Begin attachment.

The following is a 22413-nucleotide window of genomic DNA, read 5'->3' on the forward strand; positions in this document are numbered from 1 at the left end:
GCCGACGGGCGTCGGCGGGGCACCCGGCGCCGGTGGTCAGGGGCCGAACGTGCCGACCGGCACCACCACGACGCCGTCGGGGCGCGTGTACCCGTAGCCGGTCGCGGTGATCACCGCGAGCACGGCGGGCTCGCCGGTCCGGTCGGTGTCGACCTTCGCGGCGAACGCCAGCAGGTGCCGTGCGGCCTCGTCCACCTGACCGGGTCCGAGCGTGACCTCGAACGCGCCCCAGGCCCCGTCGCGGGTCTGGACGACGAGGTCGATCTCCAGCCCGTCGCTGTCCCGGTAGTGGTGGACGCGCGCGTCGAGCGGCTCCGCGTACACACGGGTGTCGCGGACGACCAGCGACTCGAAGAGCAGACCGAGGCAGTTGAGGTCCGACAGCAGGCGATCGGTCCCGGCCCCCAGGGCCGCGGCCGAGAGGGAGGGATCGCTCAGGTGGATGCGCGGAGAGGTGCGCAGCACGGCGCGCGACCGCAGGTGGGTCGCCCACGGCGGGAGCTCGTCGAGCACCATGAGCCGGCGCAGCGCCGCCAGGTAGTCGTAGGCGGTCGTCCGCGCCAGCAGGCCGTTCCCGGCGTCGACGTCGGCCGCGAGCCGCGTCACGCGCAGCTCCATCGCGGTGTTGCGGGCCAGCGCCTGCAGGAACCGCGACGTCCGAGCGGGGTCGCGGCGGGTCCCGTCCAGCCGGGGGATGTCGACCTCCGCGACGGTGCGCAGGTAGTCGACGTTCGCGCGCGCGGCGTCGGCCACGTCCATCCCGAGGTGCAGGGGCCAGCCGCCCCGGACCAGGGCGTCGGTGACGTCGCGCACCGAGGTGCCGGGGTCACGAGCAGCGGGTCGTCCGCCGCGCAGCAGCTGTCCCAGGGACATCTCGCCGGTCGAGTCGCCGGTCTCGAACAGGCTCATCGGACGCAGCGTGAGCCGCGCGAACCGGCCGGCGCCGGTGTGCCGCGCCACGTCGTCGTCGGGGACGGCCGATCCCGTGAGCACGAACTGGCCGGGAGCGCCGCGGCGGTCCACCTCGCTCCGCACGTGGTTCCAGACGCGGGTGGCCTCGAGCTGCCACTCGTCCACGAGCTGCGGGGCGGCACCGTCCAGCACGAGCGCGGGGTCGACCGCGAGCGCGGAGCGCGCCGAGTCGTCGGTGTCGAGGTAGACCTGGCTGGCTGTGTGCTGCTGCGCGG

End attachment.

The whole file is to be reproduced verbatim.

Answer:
The following is a 22413-nucleotide window of genomic DNA, read 5'->3' on the forward strand; positions in this document are numbered from 1 at the left end:
GCCGACGGGCGTCGGCGGGGCACCCGGCGCCGGTGGTCAGGGGCCGAACGTGCCGACCGGCACCACCACGACGCCGTCGGGGCGCGTGTACCCGTAGCCGGTCGCGGTGATCACCGCGAGCACGGCGGGCTCGCCGGTCCGGTCGGTGTCGACCTTCGCGGCGAACGCCAGCAGGTGCCGTGCGGCCTCGTCCACCTGACCGGGTCCGAGCGTGACCTCGAACGCGCCCCAGGCCCCGTCGCGGGTCTGGACGACGAGGTCGATCTCCAGCCCGTCGCTGTCCCGGTAGTGGTGGACGCGCGCGTCGAGCGGCTCCGCGTACACACGGGTGTCGCGGACGACCAGCGACTCGAAGAGCAGACCGAGGCAGTTGAGGTCCGACAGCAGGCGATCGGTCCCGGCCCCCAGGGCCGCGGCCGAGAGGGAGGGATCGCTCAGGTGGATGCGCGGAGAGGTGCGCAGCACGGCGCGCGACCGCAGGTGGGTCGCCCACGGCGGGAGCTCGTCGAGCACCATGAGCCGGCGCAGCGCCGCCAGGTAGTCGTAGGCGGTCGTCCGCGCCAGCAGGCCGTTCCCGGCGTCGACGTCGGCCGCGAGCCGCGTCACGCGCAGCTCCATCGCGGTGTTGCGGGCCAGCGCCTGCAGGAACCGCGACGTCCGAGCGGGGTCGCGGCGGGTCCCGTCCAGCCGGGGGATGTCGACCTCCGCGACGGTGCGCAGGTAGTCGACGTTCGCGCGCGCGGCGTCGGCCACGTCCATCCCGAGGTGCAGGGGCCAGCCGCCCCGGACCAGGGCGTCGGTGACGTCGCGCACCGAGGTGCCGGGGTCACGAGCAGCGGGTCGTCCGCCGCGCAGCAGCTGTCCCAGGGACATCTCGCCGGTCGAGTCGCCGGTCTCGAACAGGCTCATCGGACGCAGCGTGAGCCGCGCGAACCGGCCGGCGCCGGTGTGCCGCGCCACGTCGTCGTCGGGGACGGCCGATCCCGTGAGCACGAACTGGCCGGGAGCGCCGCGGCGGTCCACCTCGCTCCGCACGTGGTTCCAGACGCGGGTGGCCTCGAGCTGCCACTCGTCCACGAGCTGCGGGGCGGCACCGTCCAGCACGAGCGCGGGGTCGACCGCGAGCGCGGAGCGCGCCGAGTCGTCGGTGTCGAGGTAGACCTGGCTGGCTGTGTGCTGCTGCGCGG